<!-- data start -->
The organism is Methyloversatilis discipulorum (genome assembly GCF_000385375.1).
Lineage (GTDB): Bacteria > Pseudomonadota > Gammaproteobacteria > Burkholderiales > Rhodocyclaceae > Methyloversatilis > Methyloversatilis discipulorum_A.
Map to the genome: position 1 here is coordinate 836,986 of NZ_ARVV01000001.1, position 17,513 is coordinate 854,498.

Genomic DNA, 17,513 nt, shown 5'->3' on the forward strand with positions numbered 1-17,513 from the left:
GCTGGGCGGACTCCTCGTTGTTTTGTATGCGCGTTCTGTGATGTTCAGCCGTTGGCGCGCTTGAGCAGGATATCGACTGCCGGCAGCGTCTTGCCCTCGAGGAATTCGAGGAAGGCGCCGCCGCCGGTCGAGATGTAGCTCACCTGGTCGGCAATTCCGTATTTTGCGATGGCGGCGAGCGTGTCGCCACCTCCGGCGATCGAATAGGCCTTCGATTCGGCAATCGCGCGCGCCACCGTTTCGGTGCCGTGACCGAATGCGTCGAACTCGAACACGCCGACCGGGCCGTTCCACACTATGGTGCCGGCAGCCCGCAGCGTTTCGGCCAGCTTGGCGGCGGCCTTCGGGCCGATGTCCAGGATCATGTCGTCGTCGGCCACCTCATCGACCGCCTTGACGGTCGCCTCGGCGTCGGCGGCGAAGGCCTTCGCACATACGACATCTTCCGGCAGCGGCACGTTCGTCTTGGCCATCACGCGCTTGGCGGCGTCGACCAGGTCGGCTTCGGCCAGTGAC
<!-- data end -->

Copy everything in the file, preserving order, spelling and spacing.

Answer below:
The organism is Methyloversatilis discipulorum (genome assembly GCF_000385375.1).
Lineage (GTDB): Bacteria > Pseudomonadota > Gammaproteobacteria > Burkholderiales > Rhodocyclaceae > Methyloversatilis > Methyloversatilis discipulorum_A.
Map to the genome: position 1 here is coordinate 836,986 of NZ_ARVV01000001.1, position 17,513 is coordinate 854,498.

Genomic DNA, 17,513 nt, shown 5'->3' on the forward strand with positions numbered 1-17,513 from the left:
GCTGGGCGGACTCCTCGTTGTTTTGTATGCGCGTTCTGTGATGTTCAGCCGTTGGCGCGCTTGAGCAGGATATCGACTGCCGGCAGCGTCTTGCCCTCGAGGAATTCGAGGAAGGCGCCGCCGCCGGTCGAGATGTAGCTCACCTGGTCGGCAATTCCGTATTTTGCGATGGCGGCGAGCGTGTCGCCACCTCCGGCGATCGAATAGGCCTTCGATTCGGCAATCGCGCGCGCCACCGTTTCGGTGCCGTGACCGAATGCGTCGAACTCGAACACGCCGACCGGGCCGTTCCACACTATGGTGCCGGCAGCCCGCAGCGTTTCGGCCAGCTTGGCGGCGGCCTTCGGGCCGATGTCCAGGATCATGTCGTCGTCGGCCACCTCATCGACCGCCTTGACGGTCGCCTCGGCGTCGGCGGCGAAGGCCTTCGCACATACGACATCTTCCGGCAGCGGCACGTTCGTCTTGGCCATCACGCGCTTGGCGGCGTCGACCAGGTCGGCTTCGGCCAGTGAC